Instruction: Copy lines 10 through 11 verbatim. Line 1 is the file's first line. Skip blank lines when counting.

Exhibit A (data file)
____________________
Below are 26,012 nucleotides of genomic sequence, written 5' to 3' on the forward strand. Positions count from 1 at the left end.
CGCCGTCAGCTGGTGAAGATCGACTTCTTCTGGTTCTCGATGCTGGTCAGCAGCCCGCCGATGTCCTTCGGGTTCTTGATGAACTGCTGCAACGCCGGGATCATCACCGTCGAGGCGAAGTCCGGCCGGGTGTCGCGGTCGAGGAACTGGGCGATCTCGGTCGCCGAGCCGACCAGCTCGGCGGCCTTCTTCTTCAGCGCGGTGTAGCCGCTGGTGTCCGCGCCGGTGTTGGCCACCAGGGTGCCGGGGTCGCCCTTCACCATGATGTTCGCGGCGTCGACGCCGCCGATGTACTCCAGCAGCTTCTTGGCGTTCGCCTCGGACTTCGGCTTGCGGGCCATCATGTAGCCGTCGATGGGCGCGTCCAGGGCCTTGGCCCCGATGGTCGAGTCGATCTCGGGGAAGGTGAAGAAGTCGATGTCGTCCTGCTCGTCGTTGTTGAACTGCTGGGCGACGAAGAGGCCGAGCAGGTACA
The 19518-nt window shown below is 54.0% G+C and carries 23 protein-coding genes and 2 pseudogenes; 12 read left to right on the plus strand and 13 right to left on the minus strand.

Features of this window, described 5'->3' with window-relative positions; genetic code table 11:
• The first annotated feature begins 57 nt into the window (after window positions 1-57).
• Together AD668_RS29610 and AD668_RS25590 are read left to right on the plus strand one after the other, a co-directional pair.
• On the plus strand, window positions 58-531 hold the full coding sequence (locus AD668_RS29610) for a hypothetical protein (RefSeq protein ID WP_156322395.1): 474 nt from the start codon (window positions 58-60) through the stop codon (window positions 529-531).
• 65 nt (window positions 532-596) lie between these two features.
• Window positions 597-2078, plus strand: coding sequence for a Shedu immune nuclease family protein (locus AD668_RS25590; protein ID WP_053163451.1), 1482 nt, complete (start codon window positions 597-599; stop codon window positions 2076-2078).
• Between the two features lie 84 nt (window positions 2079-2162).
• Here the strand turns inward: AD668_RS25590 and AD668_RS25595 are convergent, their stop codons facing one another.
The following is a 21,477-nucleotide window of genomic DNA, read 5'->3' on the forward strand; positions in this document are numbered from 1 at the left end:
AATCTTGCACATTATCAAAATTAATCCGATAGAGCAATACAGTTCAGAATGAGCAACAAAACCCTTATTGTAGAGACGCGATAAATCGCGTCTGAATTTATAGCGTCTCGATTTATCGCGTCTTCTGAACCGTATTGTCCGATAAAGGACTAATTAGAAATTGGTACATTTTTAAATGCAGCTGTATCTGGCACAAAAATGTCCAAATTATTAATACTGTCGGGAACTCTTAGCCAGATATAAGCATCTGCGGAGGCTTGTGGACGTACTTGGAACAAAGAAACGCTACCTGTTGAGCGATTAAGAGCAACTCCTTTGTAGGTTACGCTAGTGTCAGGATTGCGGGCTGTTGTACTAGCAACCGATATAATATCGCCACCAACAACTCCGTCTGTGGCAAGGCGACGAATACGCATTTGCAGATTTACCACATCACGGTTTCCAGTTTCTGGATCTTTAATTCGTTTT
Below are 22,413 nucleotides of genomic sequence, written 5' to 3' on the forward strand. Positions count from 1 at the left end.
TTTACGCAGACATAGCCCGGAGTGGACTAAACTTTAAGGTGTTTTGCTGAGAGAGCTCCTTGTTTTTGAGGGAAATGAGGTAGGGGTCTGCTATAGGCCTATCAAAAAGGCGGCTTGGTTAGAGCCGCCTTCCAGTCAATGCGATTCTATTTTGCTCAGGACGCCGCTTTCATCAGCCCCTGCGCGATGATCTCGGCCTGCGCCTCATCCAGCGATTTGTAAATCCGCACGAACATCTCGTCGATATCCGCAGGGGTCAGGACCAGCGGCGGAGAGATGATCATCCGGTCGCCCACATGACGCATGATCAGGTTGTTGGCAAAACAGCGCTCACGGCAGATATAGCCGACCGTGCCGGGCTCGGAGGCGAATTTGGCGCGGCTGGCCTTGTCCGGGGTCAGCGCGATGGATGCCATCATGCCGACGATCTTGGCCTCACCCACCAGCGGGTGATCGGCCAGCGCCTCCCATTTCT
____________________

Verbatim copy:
• Between the two features lie 84 nt (window positions 2079-2162).
• Here the strand turns inward: AD668_RS25590 and AD668_RS25595 are convergent, their stop codons facing one another.